Lesson 16

Finding and Interpreting Inverse Functions

  • Let’s find the inverse of linear functions.

16.1: Shopping for Cookbooks

Lin is comparing the cost of buying cookbooks at different online stores.

  • Store A sells them at $9 each and offers free shipping.
  • Store B sells them at $9 each and charges $5 for shipping. 
  • Store C sells them at \(p\) dollars and charges $5 for shipping.
  • Store D sells them at \(p\) dollars and charges \(f\) dollars for shipping.
  1. Write an equation to represent the total cost, \(T\), in dollars as a function of \(n\) cookbooks bought at each store.
  2. Write an equation to find the number of books, \(n\), that Lin could buy if she spent \(T\) dollars at each store.

16.2: From Celsius to Fahrenheit

If we know the temperature in degrees Celsius, \(C\), we can find the temperature in degrees Fahrenheit, \(F\), using the equation:

\(F = \frac95 C + 32\)

a wooden thermometer
  1. Complete the table with temperatures in degrees Fahrenheit or degrees Celsius.
    \(C\)    0    100  25       
    \(F\)       104  50  62.6
  2. The equation \(F =\frac95 C + 32\) represents a function. Write an equation to represent the inverse function. Be prepared to explain your reasoning.
  3. The equation \(R = ​\frac{9}{5}​ (C + 273.15)\) defines the temperature in degrees Rankine as a function of the temperature in degrees Celsius. 

    Show that the equation \(C = (R − 491.67)  \boldcdot ​\frac{5}{9}\) defines the inverse of that function.

It was cold enough in Alaska one day so that the temperature was the same in degrees Fahrenheit and degrees Celsius. How cold was it? Explain or show how you know.

16.3: Info Gap: Custom Mugs

Your teacher will give you either a problem card or a data card. Do not show or read your card to your partner.

If your teacher gives you the problem card:

  1. Silently read your card and think about what information you need to answer the question.
  2. Ask your partner for the specific information that you need.
  3. Explain to your partner how you are using the information to solve the problem.
  4. Solve the problem and explain your reasoning to your partner.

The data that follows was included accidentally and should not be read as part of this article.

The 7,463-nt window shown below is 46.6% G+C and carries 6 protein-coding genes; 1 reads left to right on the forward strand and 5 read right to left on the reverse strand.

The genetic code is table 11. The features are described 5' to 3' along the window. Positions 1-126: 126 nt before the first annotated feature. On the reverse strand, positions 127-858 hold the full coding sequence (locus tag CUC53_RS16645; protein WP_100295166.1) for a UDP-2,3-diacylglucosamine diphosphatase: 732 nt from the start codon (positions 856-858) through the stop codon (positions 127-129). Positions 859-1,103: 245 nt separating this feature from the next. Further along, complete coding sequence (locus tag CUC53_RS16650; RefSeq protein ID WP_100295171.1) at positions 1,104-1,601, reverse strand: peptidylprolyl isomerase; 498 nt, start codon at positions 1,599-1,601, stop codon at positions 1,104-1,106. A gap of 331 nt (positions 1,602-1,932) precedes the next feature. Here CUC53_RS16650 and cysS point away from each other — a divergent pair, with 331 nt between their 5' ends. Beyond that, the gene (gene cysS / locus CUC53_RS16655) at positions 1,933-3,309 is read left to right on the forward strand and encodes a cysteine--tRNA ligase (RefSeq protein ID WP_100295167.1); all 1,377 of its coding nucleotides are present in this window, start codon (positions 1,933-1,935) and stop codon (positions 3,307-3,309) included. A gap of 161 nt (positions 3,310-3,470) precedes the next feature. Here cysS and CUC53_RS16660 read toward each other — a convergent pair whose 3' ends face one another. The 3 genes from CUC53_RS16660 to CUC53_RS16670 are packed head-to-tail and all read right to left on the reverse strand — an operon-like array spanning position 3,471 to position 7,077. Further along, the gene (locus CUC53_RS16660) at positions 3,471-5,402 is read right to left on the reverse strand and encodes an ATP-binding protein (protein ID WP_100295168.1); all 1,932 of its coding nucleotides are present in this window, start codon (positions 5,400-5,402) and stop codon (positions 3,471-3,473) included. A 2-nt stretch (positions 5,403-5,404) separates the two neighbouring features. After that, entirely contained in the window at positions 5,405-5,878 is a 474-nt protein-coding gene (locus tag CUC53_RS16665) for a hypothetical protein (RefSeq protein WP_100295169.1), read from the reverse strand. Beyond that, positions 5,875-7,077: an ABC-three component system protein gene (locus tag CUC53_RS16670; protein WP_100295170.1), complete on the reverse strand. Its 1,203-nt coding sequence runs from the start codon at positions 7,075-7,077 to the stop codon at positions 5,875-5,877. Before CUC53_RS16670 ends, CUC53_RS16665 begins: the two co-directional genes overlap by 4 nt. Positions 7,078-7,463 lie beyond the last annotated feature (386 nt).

If your teacher gives you the data card:

  1. Silently read the information on your card.
  2. Ask your partner “What specific information do you need?” and wait for your partner to ask for information. Only give information that is on your card. (Do not figure out anything for your partner!)
  3. Before telling your partner the information, ask “Why do you need that information?”
  4. After your partner solves the problem, ask them to explain their reasoning and listen to their explanation.

Pause here so your teacher can review your work. Ask your teacher for a new set of cards and repeat the activity, trading roles with your partner.

16.4: Tables and Seats

At a party, hexagonal tables are placed side by side along one side, as shown here.

Series of hexagons labeled, 1, 2, 3, dot dot dot, n.
  1. Explain why the equation \(S=4n+2\) represents the number of seats, \(S\), as a function of the number of tables, \(n\).
  2. What domain and range make sense for this function?
  3. Write an equation to represent the inverse of the given function. Explain what this inverse function tells us.
  4. How many tables are needed if the following number of people are attending the party? Be prepared to explain your reasoning.

    1. 94 people
    2. 95 people
  5. What domain makes sense for the inverse function? Is it the same set of values as the range of the original function? Explain your reasoning.


It is helpful to interpret the inverse of a function in terms of a situation and the quantities it represents.

Suppose a linear function gives the dollar cost, \(C\), of renting some equipment for \(n\) hours. The function is defined by this equation:

\(C = 8.25n+30\)

If we know the number of hours of rental, \(n\), we can substitute it into the expression \(8.25n+30\) and evaluate it to find the cost, \(C\).

What is the inverse of this function, and what does it tell us about the length and cost of rental?

To find the inverse, let's solve for \(n\):

\(\begin {align} 8.25n + 30 &= C\\ 8.25n &=C-30\\ n&=\dfrac {C-30}{8.25} \end{align}\)

If we know the cost of rental, \(C\), we can substitute it into the expression \(\dfrac {C-30}{8.25}\) and evaluate it to find the hours of rental, \(n\).

Notice that the equation defining the inverse function is found by reversing the process that defines the original linear function.

  • The original rule, \(C=8.25n + 30\), tells us to multiply the input, \(n\), by 8.25 and add 30 to the result to get the output, \(C\).
  • The rule of the inverse function, \(\dfrac {C-30}{8.25}\), suggests that we subtract 30 from the input and then divide the result by 8.25 to get the output \(n\).

Glossary Entries

  • inverse (function)

    Two functions are inverses to each other if their input-output pairs are reversed, so that if one function takes \(a\) as input and gives \(b\) as an output, then the other function takes \(b\) as an input and gives \(a\) as an output.

    You can sometimes find an inverse function by reversing the processes that define the first function in order to define the second function.